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Failure is an Option

“Tell me about a time that you failed to reach your goal.”

That can be one of the trickiest questions to be asked during a job interview. But to employers (and to yourself), it can be one of the most important. As much as I’d love for it to be, life isn’t all rainbows and sunshine and butterflies–failure is inevitable and can actually be one of the best things that happens to you.

Failing means you took a risk.

Risk-taking challenges us to think outside the box, do something differently, and try something new. Risk-taking means that there’s no guarantee that your idea or solution will work perfectly, and you might fail; but if you do, the reward of it possibly working makes that risk worthwhile. The best inventions didn’t happen overnight: they came with hours of thought, endless trials, and countless tweaks.

Failure can be motivational.

There have been moments when failing meant you hit rock bottom. And you didn’t like it. So you do everything in your power to avoid experiencing that feeling again, which turns your failure into a source of motivation. Failure may be the result, but it gives you an opportunity to revisit the path, think about what you could have done differently, and how that might have lead to a positive result.

Failure humanizes you.

No one is perfect and failing reminds us of that. It takes away unrealistic expectations and gives you a chance to realign and reset. Did you fail because you were working beyond your means? Did you fail because you overlooked a key input? Was your failure a result of moving too fast or poor planning? Once you realize why you failed, it becomes a self-realization moment when you can learn from your experience.

While success should always be your goal, failing is an option that is never off the table. And if you end up failing and falling: pick yourself up and dust yourself off, knowing that you’re stronger because of it. Whenever I was asked that question, I would give the example of signing up for too many activities that I was interested in, and then dropping the ball. What I learned about that experience was that I had a broad range of interests, but didn’t plan for all of my commitments. So now, I’m more structured with my time to meet the commitments I sign up for. So I’ll ask you again…tell me about a time that you failed?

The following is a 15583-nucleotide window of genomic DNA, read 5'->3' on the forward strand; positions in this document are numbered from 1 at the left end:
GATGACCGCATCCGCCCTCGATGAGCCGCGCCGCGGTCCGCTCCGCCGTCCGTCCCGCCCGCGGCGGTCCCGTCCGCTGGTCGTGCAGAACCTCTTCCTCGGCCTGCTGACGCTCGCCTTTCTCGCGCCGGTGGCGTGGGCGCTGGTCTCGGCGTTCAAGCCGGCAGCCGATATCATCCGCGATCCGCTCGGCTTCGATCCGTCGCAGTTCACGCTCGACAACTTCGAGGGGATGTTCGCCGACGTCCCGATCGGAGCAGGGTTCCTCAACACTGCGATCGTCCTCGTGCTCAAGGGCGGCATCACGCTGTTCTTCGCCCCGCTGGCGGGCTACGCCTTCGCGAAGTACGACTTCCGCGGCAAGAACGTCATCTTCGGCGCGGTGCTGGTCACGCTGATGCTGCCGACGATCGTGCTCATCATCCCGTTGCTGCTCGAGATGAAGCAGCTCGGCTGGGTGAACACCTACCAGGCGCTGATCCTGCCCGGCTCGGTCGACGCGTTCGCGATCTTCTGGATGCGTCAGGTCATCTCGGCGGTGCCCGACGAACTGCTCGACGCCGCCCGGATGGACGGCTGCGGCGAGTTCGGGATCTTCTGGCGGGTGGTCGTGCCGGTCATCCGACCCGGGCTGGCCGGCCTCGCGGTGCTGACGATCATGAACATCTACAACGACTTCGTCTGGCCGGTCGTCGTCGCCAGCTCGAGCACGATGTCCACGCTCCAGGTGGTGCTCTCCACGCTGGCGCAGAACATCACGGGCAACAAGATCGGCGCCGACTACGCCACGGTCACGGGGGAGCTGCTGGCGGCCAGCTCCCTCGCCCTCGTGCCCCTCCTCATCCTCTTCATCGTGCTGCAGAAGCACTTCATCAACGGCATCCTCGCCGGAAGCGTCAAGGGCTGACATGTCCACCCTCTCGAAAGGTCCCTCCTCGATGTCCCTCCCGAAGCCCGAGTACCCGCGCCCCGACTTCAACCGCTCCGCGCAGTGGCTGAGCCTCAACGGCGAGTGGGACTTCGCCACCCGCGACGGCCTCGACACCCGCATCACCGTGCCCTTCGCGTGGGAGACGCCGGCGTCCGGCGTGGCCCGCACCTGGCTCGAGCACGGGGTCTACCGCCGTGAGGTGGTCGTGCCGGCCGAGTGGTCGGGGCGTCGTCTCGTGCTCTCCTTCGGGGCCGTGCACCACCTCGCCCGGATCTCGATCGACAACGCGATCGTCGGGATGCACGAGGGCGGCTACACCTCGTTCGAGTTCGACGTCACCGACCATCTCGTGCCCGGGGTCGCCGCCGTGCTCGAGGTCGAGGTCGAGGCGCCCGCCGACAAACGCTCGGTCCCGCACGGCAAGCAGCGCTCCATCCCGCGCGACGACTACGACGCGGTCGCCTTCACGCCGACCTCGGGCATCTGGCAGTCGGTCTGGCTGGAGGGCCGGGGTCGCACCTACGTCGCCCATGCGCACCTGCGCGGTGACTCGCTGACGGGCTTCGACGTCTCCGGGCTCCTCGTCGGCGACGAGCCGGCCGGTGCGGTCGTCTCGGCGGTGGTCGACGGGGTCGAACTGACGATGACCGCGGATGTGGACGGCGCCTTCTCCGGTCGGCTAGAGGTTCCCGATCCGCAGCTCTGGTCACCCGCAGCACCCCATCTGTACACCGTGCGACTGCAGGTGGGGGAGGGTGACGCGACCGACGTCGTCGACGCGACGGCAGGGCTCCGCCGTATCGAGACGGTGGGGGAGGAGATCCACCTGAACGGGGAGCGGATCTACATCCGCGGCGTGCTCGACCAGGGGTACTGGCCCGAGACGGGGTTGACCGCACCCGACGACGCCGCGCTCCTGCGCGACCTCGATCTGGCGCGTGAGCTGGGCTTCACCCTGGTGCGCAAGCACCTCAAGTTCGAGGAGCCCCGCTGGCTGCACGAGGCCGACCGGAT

Author

Sejal is a Recruitment Marketing Project Manager at Intel. She is part of the team that is responsible for Intel’s global employment brand. This team helps connect candidates with Intel and Intel with candidates using channels such as the Jobs at Intel web site, the Life at Intel microsite and other Web 2.0 channels. Sejal specifically manages theJobs at Intel Blog and Intel’s recruitment Facebook strategy. Originally from Toronto, Ontario (yes—a real, breathing Canadian!), Sejal graduated from the University of Illinois at Urbana-Champaign with her Bachelor’s in Communications before starting at Intel in 2008. When she’s not working, you’ll find Sejal working at crossing things off of her Bucket List (which includes skydiving, reading 1000 books and traveling the world), eating cupcakes or spending time with family and friends. To learn more about opportunities with Intel, visit intel.com/jobs, follow Intel on Twitter @JobsatIntel or check out the Jobs@Intel blog!

Related posts:

  1. Learning from Success and Failure
  2. Fail on an Olympic Level
  3. Three Lessons over Three Years

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